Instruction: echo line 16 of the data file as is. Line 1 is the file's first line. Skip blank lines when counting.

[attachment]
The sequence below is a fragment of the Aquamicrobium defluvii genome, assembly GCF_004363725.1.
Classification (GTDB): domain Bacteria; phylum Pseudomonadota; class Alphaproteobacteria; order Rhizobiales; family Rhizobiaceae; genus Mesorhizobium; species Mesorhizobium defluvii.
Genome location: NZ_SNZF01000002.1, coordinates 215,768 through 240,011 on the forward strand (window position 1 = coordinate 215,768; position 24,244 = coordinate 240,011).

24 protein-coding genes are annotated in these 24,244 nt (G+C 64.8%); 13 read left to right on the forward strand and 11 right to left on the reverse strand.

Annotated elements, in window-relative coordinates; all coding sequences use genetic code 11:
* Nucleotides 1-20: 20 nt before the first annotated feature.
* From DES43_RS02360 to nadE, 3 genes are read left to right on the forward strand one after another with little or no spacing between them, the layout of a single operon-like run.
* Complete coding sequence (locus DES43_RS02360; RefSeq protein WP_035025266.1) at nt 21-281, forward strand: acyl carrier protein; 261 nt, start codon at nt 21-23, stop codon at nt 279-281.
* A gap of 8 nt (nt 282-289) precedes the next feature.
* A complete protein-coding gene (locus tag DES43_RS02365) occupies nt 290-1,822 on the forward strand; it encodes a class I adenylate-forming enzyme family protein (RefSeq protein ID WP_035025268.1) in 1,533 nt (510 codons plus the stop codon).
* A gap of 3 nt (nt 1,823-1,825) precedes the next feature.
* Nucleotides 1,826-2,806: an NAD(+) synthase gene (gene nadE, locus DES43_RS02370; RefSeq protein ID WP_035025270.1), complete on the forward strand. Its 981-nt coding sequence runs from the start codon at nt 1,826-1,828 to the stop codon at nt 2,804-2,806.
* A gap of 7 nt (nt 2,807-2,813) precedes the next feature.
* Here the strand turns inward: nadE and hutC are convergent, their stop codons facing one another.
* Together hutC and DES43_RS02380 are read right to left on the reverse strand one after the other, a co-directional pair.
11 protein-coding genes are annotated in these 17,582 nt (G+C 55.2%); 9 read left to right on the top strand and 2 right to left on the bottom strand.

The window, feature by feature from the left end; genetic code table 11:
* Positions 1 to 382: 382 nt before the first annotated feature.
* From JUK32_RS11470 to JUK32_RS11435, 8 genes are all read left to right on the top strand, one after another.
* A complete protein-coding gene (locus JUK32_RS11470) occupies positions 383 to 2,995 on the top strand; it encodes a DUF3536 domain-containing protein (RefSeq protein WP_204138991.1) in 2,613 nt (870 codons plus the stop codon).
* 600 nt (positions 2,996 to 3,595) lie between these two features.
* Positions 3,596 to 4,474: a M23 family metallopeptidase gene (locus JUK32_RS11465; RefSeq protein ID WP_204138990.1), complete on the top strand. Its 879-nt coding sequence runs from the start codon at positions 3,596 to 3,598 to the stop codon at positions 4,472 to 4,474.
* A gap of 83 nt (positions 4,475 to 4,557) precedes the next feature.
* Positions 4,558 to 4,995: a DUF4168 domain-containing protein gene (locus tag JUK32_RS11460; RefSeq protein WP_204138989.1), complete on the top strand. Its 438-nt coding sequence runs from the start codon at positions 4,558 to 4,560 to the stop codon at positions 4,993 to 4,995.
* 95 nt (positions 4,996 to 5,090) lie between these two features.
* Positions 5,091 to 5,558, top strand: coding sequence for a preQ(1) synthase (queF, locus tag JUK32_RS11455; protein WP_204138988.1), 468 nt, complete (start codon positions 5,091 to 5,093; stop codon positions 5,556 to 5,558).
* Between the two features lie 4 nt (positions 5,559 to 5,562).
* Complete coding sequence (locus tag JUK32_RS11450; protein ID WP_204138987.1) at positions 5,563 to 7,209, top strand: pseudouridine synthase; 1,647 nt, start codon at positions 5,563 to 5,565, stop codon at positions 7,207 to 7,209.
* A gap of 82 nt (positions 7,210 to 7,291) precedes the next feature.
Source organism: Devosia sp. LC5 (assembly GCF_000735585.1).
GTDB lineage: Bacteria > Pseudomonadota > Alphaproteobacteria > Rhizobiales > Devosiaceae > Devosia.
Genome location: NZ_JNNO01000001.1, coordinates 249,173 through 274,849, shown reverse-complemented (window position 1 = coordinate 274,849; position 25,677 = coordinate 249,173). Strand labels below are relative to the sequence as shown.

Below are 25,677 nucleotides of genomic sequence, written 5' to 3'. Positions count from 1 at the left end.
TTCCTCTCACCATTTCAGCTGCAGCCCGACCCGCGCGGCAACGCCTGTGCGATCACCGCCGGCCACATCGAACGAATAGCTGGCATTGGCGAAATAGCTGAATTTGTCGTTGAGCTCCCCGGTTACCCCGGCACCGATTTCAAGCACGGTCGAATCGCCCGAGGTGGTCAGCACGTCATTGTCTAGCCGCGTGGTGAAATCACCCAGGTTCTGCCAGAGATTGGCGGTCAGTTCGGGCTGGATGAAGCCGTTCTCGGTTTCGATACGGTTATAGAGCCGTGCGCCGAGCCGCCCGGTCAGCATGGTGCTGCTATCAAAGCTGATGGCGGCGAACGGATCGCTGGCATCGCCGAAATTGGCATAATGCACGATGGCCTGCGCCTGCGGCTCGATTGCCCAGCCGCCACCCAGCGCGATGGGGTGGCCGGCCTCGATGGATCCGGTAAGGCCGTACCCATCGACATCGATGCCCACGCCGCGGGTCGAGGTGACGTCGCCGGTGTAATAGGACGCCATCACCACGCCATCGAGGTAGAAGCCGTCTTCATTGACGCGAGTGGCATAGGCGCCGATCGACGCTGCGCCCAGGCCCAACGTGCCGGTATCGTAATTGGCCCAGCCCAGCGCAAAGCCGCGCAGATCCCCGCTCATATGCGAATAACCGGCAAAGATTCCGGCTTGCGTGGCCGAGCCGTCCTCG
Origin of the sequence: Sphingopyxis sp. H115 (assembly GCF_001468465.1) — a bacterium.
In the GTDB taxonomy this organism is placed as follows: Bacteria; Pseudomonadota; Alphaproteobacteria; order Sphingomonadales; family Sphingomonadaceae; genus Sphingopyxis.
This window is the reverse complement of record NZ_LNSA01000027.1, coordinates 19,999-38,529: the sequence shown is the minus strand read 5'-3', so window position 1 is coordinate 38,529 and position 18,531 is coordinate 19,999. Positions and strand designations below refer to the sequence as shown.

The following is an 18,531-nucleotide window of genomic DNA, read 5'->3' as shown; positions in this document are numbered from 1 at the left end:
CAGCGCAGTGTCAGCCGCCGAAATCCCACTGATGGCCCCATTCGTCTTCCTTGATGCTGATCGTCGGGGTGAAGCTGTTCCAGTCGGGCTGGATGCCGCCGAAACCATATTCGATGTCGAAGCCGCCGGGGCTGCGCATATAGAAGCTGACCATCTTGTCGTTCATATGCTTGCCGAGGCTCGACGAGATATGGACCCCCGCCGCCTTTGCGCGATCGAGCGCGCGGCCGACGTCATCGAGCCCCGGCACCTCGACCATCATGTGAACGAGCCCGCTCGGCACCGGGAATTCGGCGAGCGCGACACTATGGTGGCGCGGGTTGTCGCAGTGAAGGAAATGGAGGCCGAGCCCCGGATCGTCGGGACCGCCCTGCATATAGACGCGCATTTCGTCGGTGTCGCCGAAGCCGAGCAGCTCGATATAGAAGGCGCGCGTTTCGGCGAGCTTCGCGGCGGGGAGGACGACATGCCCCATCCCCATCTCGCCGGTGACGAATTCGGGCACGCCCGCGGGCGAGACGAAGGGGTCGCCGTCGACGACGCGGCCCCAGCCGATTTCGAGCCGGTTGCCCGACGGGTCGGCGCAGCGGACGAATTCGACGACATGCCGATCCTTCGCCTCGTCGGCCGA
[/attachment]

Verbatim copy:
11 protein-coding genes are annotated in these 17,582 nt (G+C 55.2%); 9 read left to right on the top strand and 2 right to left on the bottom strand.